In 1917, the British Labour party excitedly welcomed the February Revolution in Russia. Future party leader George Lansbury’s newspaper, the Herald, called Russia “a new star” which had “risen over Europe”. As a left-wing party, Labour was excited to see socialists and liberals now governing Russia.
The October Revolution was greeted with less enthusiasm, but interest in the Soviet experiment grew during the Russian Civil War as socialist Russia appeared to be under attack from international capitalism. Numerous visitors travelled to Russia to see things for themselves and to see what they could learn. They returned home and either wrote about how Lenin had successfully laid the foundations of socialism, or that he had crushed democracy and established a dictatorship of the Communist party. The discussions inspired by revolutionary Russia helped to sharpen the debates about the different routes to socialism between believers in parliamentary democracy and gradual reform, and advocates of a more radical approach who were inspired by the Moscow model.
Lansbury visited Russia in early 1920 and wrote about his time there in What I saw in Russia. As a Christian socialist and pacifist, Lansbury was a surprising supporter of Bolshevik Russia. But he was willing to accept that Lenin was trying to create an alternative world based on socialist principles, even if they were different to his own socialist principles.
Lansbury praised Lenin’s “far reaching ability” and “whole hearted enthusiasm and devotion to the cause of humanity”. He claimed that there was no doubt about Lenin’s commitment to building socialism, as he “could not be thwarted or turned one side or the other by personal consideration of any kind”. Lansbury was not oblivious to Russia’s problems, and noted that hunger and disease were serious issues affecting the country. But he did not blame the Bolsheviks. Instead, the problems were caused by the foreign powers’ blockade of Russia during their intervention on the side of anti-Bolshevik forces. Lansbury went to Russia “as a socialist, to see what a socialist revolution looks like at close quarters”. He returned as a convinced defender of Soviet Russia.
A critical account
Christian socialist and Independent Labour party member Ethel Snowden also went to Russia in 1920 as part of a Labour/TUC union delegation. When she published her findings in Through Bolshevik Russia, she revealed that certain aspects of Soviet life annoyed her.
She complained that the Internationale was sung “whole or in part, exactly 17 times” at one public reception and that there was a tendency to go to bed at “the terribly un-English hour of two or three o’clock in the morning”. Snowden was, however, impressed with the Bolsheviks’ anti-alcohol campaign, which clamped down on public drinking. The lack of men and women “the worse for liquor” was a “commendable feature of social life in Russia”.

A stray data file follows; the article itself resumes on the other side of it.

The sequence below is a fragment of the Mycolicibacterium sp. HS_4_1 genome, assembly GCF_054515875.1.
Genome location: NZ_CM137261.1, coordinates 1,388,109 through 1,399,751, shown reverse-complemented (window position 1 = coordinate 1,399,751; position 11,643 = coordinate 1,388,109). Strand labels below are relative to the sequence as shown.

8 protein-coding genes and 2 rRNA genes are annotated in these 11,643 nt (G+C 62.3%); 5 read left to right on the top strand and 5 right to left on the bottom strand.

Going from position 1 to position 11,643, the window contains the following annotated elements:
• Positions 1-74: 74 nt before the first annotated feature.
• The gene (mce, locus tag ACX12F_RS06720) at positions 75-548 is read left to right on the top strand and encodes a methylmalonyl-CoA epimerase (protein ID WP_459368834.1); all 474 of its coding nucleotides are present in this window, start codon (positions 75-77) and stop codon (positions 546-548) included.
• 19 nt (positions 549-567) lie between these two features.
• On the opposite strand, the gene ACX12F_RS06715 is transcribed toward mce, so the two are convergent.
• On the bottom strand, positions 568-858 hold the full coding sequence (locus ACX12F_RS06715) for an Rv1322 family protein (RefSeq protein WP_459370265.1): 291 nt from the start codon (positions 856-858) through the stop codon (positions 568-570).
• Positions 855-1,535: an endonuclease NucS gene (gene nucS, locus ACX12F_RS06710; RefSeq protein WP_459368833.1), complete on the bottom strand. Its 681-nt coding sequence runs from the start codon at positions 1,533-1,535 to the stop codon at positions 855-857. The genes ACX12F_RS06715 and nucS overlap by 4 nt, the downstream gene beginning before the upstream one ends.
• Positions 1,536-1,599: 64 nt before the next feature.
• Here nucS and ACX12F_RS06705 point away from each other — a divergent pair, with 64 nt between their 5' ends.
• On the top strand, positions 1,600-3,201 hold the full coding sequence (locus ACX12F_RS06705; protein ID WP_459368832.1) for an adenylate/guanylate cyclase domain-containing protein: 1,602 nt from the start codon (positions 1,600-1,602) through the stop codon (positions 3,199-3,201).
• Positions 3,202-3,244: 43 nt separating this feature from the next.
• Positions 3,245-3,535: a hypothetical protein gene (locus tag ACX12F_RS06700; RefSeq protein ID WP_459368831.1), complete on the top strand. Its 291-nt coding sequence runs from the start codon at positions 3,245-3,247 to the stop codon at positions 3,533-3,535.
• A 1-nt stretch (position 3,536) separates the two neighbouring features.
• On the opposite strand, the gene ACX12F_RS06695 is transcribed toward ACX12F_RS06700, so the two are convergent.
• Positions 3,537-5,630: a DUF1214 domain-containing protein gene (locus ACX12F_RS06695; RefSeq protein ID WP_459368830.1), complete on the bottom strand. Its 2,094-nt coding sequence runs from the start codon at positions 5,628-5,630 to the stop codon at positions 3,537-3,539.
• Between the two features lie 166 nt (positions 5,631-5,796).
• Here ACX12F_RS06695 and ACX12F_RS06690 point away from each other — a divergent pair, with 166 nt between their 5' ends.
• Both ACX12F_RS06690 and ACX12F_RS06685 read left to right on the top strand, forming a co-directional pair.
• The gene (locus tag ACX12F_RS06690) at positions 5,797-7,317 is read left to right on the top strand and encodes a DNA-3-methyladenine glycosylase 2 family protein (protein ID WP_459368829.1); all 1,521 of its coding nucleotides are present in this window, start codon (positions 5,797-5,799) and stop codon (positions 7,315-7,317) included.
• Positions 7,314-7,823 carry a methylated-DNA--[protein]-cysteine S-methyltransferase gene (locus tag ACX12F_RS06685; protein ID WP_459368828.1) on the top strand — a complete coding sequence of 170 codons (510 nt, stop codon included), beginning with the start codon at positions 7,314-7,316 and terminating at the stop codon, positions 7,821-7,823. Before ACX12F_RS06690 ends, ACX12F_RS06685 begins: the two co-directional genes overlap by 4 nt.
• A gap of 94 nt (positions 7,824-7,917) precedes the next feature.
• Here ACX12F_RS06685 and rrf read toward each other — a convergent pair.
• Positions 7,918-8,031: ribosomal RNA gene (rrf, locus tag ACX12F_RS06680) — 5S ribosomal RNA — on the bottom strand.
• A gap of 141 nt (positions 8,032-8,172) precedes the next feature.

A left-wing critic of the new Russia, Snowden did not recognise the Bolshevik system as socialist. She had “read much of Lenin had written” and “disagreed very profoundly with most it”. She accepted that he and Trotsky had kept the government together “in circumstances of tremendous difficulty” but regretted the excessive force that was used in the name of socialism. For her, Lenin’s “firm belief in the necessity of violence for the establishment throughout the world of his ideals makes one doubt miserably”. She returned home greatly disappointed by what she had seen.
A balanced view
Trade unionist Walter Citrine visited Russia in 1925, a year before he took over as general secretary of the TUC. His politics were quite different to those of his hosts as he believed in the class struggle, not the class war. He accepted that the government faced “very real problems” but was willing to find positives in the developing Soviet state.
The social hardships and lack of political freedom disturbed Citrine. In his opinion, the trade unions were too close to the Communist party, and this meant that workers could not be represented properly by independent organisations. He also wrote about the “barefooted and badly clothed women”, the homeless children begging in the streets, and the “dingy sheds not much better than fowl houses” which housed Leningrad’s excavation workers.
However, at the same time Citrine could see the big picture that was unfolding in front of him and he was “enthused by Lenin’s picture of an electric republic, organised on such lines as would ensure to every citizen, however humble, the advantages of a planned economy, and the blessings of a modern civilisation”. Despite the obvious problems, Citrine generally supported the reorganisation of Russian society, if not the methods used to achieve it.
Revolutionary Russia divided opinion in the Labour party, and the eyewitness accounts of Soviet socialism – the wildly optimistic, the deeply pessimistic or the critically supportive – fed into the debates about how to construct a socialist Britain in an era that had to cope with the devastating legacy of World War I.
Labour had long discussed workers’ control, women’s rights and economic planning. Now Russia not only did the same, it also offered answers, albeit within a very different context to the one Labour operated in. Labour now made arguments in favour of state intervention and economic planning as both could fill gaps the free market left when there was a need but no profit to be made. And although Labour never followed the Moscow road, Soviet Russia inspired hope that an alternative future which furthered these causes was possible. And in a world of economic chaos and political turmoil, this hope became ever more important.